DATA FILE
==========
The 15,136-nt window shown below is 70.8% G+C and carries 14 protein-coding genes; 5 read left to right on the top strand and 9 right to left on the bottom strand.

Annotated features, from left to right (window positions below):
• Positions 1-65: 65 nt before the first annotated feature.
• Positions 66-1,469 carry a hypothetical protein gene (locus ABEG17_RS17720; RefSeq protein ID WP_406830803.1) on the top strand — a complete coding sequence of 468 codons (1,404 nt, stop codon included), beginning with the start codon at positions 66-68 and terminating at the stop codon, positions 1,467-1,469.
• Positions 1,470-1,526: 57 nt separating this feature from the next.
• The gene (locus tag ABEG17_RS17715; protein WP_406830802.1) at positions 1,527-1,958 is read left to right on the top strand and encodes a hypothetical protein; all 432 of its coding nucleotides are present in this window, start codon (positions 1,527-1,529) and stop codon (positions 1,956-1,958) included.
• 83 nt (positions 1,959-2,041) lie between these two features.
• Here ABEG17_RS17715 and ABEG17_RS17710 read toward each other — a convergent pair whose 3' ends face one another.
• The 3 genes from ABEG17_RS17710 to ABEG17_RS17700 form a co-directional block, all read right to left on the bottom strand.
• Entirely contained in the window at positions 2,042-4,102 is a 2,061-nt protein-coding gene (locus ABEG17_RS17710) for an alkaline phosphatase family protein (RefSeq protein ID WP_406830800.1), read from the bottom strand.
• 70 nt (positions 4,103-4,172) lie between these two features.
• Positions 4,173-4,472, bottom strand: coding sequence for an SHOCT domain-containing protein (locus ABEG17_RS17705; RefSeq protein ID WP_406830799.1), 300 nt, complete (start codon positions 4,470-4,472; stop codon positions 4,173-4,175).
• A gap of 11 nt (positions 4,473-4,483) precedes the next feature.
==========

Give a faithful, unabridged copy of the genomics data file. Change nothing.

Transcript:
The 15,136-nt window shown below is 70.8% G+C and carries 14 protein-coding genes; 5 read left to right on the top strand and 9 right to left on the bottom strand.

Annotated features, from left to right (window positions below):
• Positions 1-65: 65 nt before the first annotated feature.
• Positions 66-1,469 carry a hypothetical protein gene (locus ABEG17_RS17720; RefSeq protein ID WP_406830803.1) on the top strand — a complete coding sequence of 468 codons (1,404 nt, stop codon included), beginning with the start codon at positions 66-68 and terminating at the stop codon, positions 1,467-1,469.
• Positions 1,470-1,526: 57 nt separating this feature from the next.
• The gene (locus tag ABEG17_RS17715; protein WP_406830802.1) at positions 1,527-1,958 is read left to right on the top strand and encodes a hypothetical protein; all 432 of its coding nucleotides are present in this window, start codon (positions 1,527-1,529) and stop codon (positions 1,956-1,958) included.
• 83 nt (positions 1,959-2,041) lie between these two features.
• Here ABEG17_RS17715 and ABEG17_RS17710 read toward each other — a convergent pair whose 3' ends face one another.
• The 3 genes from ABEG17_RS17710 to ABEG17_RS17700 form a co-directional block, all read right to left on the bottom strand.
• Entirely contained in the window at positions 2,042-4,102 is a 2,061-nt protein-coding gene (locus ABEG17_RS17710) for an alkaline phosphatase family protein (RefSeq protein ID WP_406830800.1), read from the bottom strand.
• 70 nt (positions 4,103-4,172) lie between these two features.
• Positions 4,173-4,472, bottom strand: coding sequence for an SHOCT domain-containing protein (locus ABEG17_RS17705; RefSeq protein ID WP_406830799.1), 300 nt, complete (start codon positions 4,470-4,472; stop codon positions 4,173-4,175).
• A gap of 11 nt (positions 4,473-4,483) precedes the next feature.